From the lab we FedEx’d the film to the magazine in New York where we did indeed make the cover and full page lead photo inside the magazine. Once the film was returned to me – the magazine was granted one-time usage rights – those shots were now up for grabs by any magazine in need of a fresh cover-oriented photograph of Bill Gates.
Although all 31 frames were color, I set about converting some frames to black & white, cropping others tightly, tweaking the colors richly on some while creating “effects” looks with others. I did straight black & white conversions and tweaked conversions. I even made a multi-colored Andy Warhol version shown below. I liked it but nobody used it – ha, ha.
In the end, my best recollection is these 31 frames scored 9 magazine covers! The shoot did NOT go as we’d hoped – we got only 31 frames on 35mm only – YET we optimized those 31 frames to the point many magazines were happy to use them and each frame looked different enough to satisfy the magazines they weren’t using the same photo as the others.
On the 4th day we went home with a great story to tell about our 73 second shoot with Bill Gates. Since the shoot worked out great, having only 73 seconds made it much more fun, in ways. We’re still not sure why Bill pulled the plug in only 73 seconds – the shoot was going great - yet the bottom line is we were totally prepared so, even considering what could be viewed as a mishap, those were 73 great seconds!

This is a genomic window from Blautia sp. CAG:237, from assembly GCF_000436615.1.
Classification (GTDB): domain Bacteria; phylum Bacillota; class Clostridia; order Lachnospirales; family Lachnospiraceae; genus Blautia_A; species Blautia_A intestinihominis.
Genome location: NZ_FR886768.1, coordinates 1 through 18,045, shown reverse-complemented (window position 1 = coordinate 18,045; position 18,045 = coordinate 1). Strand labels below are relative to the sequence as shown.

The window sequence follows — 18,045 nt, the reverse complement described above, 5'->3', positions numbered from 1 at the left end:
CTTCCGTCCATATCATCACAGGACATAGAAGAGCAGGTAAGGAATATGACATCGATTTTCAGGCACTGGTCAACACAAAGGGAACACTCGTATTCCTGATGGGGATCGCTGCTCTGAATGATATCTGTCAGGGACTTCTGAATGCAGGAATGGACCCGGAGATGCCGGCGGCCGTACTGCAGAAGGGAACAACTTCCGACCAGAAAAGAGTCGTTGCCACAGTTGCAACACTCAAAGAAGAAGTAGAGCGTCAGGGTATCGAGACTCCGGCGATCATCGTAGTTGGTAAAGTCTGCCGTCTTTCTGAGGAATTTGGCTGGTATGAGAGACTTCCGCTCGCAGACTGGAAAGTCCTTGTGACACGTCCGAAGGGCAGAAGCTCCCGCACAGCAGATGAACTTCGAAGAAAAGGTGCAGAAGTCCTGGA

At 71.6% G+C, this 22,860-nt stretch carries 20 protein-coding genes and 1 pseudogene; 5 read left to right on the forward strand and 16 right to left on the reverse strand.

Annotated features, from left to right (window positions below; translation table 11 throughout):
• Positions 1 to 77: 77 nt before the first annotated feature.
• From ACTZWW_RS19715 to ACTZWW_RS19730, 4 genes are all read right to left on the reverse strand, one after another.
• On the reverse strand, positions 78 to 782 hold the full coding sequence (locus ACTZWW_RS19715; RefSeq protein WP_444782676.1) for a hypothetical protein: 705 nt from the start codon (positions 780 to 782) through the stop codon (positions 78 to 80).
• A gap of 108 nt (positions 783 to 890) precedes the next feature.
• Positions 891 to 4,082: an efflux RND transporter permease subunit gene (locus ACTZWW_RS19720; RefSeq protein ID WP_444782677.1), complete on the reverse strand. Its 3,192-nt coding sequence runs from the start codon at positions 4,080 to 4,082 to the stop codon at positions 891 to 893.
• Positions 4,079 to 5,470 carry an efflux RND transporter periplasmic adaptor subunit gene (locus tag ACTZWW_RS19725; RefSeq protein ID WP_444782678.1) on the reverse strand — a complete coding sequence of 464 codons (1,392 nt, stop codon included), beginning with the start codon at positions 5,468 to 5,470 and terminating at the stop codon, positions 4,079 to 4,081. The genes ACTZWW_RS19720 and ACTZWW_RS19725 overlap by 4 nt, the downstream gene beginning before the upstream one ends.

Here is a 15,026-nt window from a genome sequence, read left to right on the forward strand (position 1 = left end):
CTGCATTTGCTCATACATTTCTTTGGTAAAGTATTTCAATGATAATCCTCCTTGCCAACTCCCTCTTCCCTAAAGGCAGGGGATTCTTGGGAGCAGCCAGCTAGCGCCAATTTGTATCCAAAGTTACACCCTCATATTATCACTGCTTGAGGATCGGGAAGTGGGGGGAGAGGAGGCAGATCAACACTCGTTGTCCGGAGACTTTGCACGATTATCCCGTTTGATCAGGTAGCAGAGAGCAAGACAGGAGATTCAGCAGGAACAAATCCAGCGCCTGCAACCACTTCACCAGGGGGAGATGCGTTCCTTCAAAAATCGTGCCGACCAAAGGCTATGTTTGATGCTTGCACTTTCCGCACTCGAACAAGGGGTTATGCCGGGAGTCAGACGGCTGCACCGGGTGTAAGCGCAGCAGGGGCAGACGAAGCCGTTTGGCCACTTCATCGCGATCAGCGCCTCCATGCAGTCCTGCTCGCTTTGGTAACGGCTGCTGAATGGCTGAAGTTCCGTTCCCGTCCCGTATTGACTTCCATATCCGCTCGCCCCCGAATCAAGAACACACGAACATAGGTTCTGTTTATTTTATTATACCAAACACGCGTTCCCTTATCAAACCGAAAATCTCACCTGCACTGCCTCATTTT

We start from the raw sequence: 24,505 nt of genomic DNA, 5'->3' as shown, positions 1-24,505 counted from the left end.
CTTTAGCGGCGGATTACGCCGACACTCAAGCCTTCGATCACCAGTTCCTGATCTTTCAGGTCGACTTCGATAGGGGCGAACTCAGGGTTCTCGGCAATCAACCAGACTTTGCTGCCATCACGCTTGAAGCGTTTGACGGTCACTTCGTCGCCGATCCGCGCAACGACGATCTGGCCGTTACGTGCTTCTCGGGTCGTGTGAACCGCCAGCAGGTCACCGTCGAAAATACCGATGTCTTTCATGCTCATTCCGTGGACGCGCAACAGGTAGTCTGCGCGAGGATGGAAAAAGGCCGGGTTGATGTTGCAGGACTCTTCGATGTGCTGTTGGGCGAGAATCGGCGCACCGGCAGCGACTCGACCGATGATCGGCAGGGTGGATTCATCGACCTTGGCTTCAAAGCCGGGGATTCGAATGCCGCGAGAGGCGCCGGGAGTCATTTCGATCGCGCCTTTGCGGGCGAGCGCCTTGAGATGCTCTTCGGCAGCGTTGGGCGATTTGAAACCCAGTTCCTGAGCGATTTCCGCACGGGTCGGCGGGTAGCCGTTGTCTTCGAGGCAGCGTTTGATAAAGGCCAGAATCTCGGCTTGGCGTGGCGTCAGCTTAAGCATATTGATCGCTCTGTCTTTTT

More Gary Parker Articles
Check out some of Gary’s guest blogs here:
- Getting The Shot- Steve Jobs and Laurene Powell Jobs In Love by Gary Parker
- Learning From The Pro’s: Gary Parker on Having Fun on a Commercial Dog Shoot
Workshop With Gary in Seattle
Gary Parker and Ron Martinsen are teaming up to teach you how to make great photographs of people outdoors in Seattle, WA on May 26th, 2012. Click here to learn more about our workshop!
About Gary Parker (by Ron Martinsen)
Redwood Dog on Gary Parker’s CatDogPhotography.com
Gary Parker is one of my favorite photographers and this photo is just one of many in his portfolio that make me go “WOW”!!! Not only is Gary talented at photographing people, but his pet photography at CatDogPhotography.com is going to look familiar to you if you’ve ever owned a pet.
Among Gary’s long list of accomplishments is being a member of the Pulitzer Prize-winning Team for the San Jose Mercury News coverage of Loma Prieta Earthquake; Southern Photographer of the Year; and Newspaper Photographer of the Year (twice!).